In 1988, Nintendo released a modem for its Famicom system in Japan. A crude device, it didn't allow for online play; just some downloadable stuff and access to basic news and information services.
The device was never released in the United States, but it wasn't for want of trying. Indeed, Nintendo figured at the time it had the perfect entry path for the add-on: the lottery.
The year was 1991, and with millions of Nintendo Entertainment Systems spread across the US, Minneapolis-based company Control Data Corporation had a bright idea: combine the consoles with advancing online technology to bring not online gaming into the homes of Americans, but online gambling.
Nintendo jumped at the idea. As it would, seeing as it gave them another chance to stack something on top of something else! With the company designing a new modem (the Famicom ones wouldnt fit in a NES) and providing them free of charge, CDC also got the blessing of the State of Minnesota to trial a system where the NES could be used as a means for people to play the lottery from their living room.
The three parties planned to sign up 10,000 homes for the trial, and while Nintendo handed out free modems, in an even sweeter deal, Minnesota also handed out free NES consoles to those involved who didn't already have one.
For a monthly subscription fee of $10 (remember, that's 1991 money), users would also get a special cartridge for the NES that let them access the lottery, after which they could play every game that month, right up to and including the big jackpots.
Users could pick their own digits or, if they weren't feeling lucky, let the computer pick numbers for them. The lottery's interface was even "gamified", with some screens livened up with graphics like men fishing for numbers.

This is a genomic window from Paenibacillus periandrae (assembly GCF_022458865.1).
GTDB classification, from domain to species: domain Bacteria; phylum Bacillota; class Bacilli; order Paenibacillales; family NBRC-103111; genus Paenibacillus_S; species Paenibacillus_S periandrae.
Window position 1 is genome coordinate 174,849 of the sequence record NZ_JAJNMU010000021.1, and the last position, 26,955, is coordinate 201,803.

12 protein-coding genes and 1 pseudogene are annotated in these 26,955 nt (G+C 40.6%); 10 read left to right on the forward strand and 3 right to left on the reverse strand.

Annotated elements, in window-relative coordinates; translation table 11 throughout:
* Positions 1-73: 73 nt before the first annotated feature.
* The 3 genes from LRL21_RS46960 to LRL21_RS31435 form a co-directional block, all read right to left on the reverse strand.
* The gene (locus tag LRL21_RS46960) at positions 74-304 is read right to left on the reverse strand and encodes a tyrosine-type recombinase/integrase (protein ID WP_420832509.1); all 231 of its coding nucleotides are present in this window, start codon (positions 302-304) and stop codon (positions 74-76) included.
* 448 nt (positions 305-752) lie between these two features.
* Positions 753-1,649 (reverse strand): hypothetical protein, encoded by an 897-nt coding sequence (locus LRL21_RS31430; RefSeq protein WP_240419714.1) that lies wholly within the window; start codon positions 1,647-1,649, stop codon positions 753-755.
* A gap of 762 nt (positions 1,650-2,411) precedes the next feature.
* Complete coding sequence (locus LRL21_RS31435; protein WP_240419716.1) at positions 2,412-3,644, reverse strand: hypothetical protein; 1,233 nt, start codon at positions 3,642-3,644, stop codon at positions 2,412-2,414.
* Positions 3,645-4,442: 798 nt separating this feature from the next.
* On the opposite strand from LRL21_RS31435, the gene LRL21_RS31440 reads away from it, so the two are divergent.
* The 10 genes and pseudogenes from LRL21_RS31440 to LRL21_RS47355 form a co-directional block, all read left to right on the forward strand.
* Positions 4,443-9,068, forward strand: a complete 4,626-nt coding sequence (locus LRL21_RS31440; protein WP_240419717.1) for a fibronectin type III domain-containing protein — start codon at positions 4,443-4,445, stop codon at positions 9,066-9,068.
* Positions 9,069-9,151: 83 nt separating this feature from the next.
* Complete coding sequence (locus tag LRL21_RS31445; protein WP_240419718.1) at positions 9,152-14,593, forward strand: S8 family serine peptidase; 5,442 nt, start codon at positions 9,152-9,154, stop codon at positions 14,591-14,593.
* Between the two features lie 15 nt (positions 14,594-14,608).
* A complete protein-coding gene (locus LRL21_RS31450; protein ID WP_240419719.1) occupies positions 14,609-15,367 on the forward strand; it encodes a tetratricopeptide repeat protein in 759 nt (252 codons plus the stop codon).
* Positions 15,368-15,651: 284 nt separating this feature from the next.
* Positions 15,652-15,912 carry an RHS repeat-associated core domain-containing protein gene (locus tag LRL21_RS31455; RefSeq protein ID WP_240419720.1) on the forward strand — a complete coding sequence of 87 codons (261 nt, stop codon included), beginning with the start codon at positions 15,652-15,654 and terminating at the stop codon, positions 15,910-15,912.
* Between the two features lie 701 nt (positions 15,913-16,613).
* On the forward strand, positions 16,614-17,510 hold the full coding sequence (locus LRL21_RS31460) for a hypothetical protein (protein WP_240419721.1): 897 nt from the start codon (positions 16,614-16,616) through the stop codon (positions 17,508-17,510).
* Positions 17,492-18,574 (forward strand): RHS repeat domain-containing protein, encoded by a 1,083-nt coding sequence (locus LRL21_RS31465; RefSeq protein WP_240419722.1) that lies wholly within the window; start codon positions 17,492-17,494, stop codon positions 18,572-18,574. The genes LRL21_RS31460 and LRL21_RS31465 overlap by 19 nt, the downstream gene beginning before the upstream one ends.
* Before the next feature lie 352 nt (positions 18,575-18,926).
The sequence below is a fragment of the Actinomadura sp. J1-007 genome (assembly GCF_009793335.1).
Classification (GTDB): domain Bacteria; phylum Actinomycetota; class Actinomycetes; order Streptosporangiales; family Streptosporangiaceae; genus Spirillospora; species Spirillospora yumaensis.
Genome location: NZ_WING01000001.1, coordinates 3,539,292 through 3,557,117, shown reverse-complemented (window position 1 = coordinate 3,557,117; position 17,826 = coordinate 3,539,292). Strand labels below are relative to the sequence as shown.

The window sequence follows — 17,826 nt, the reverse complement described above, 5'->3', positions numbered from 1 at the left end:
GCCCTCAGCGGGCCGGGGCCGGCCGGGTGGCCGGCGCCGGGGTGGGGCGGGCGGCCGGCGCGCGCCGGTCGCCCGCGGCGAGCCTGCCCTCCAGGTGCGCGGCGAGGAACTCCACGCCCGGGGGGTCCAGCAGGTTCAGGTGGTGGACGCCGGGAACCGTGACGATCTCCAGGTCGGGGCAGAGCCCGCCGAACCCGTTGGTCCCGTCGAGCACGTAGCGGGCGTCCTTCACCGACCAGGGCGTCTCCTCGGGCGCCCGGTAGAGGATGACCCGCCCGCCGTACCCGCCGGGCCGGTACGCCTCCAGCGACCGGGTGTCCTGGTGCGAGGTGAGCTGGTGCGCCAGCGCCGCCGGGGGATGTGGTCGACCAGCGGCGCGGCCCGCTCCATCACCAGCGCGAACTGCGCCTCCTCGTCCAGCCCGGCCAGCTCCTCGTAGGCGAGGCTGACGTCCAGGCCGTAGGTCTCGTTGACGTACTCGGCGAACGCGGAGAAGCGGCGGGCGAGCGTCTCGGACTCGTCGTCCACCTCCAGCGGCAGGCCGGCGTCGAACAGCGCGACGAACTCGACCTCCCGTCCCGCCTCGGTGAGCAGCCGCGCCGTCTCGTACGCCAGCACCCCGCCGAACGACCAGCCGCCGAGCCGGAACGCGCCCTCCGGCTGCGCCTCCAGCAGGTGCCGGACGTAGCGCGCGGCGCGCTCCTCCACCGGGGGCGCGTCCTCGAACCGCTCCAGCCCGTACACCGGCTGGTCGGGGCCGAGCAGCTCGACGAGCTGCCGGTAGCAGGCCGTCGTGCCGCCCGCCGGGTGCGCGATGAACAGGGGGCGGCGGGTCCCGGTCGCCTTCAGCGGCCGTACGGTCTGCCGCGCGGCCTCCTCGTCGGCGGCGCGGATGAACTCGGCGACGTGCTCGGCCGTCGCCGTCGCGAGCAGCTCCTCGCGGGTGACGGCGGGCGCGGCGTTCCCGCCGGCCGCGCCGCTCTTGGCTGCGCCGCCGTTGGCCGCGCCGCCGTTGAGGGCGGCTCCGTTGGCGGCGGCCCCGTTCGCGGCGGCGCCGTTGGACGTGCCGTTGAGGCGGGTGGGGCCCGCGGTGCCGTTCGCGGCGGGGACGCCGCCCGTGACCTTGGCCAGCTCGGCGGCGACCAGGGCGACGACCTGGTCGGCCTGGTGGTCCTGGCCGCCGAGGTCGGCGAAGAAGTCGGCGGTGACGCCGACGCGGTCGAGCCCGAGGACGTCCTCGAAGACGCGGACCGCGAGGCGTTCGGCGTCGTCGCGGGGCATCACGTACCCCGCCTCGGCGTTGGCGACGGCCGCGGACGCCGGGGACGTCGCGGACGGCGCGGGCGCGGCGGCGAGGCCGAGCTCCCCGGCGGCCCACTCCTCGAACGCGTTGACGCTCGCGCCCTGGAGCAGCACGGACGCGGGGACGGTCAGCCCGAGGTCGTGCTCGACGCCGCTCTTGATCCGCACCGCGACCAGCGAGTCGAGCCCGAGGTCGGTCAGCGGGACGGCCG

This of course didn't go down very well with many people, who realised the dangers of not just associating what was still a "children's" brand with an act restricted to adults, but of placing the means to gamble in a way kids could easily access it.
"Kids are gambling now; this will allow them to gamble more," Tony Bouza, a former Gaming Commissioner in Minnesota told the New York Times in 1991.
Bob Heitman, GM of the Sierra online gaming network (run by famed PC publishing house Sierra), told the paper "It's Jimmy the Greek comes home to your kid's bedroom."
"I have a bad feeling for lotteries. As a family game company, I would not do it or advocate that our company do it."
To counter this, Nintendo said that over one third of its NES users by 1991 were over the age of 18, while CDC pointed out the service would not only be password-protected, but that signing up would require certified copies of identification be sent and approved, and that there would also be a $50 daily limit on spending.
Not that any of that ended up mattering. The test went nowhere, scuppered before it could even begin by the complexity of the tech and political pressure, and despite plans for a national roll-out of the program, Nintendo quickly and quietly dropped the scheme. And wouldn't return to online technology for a long, long time.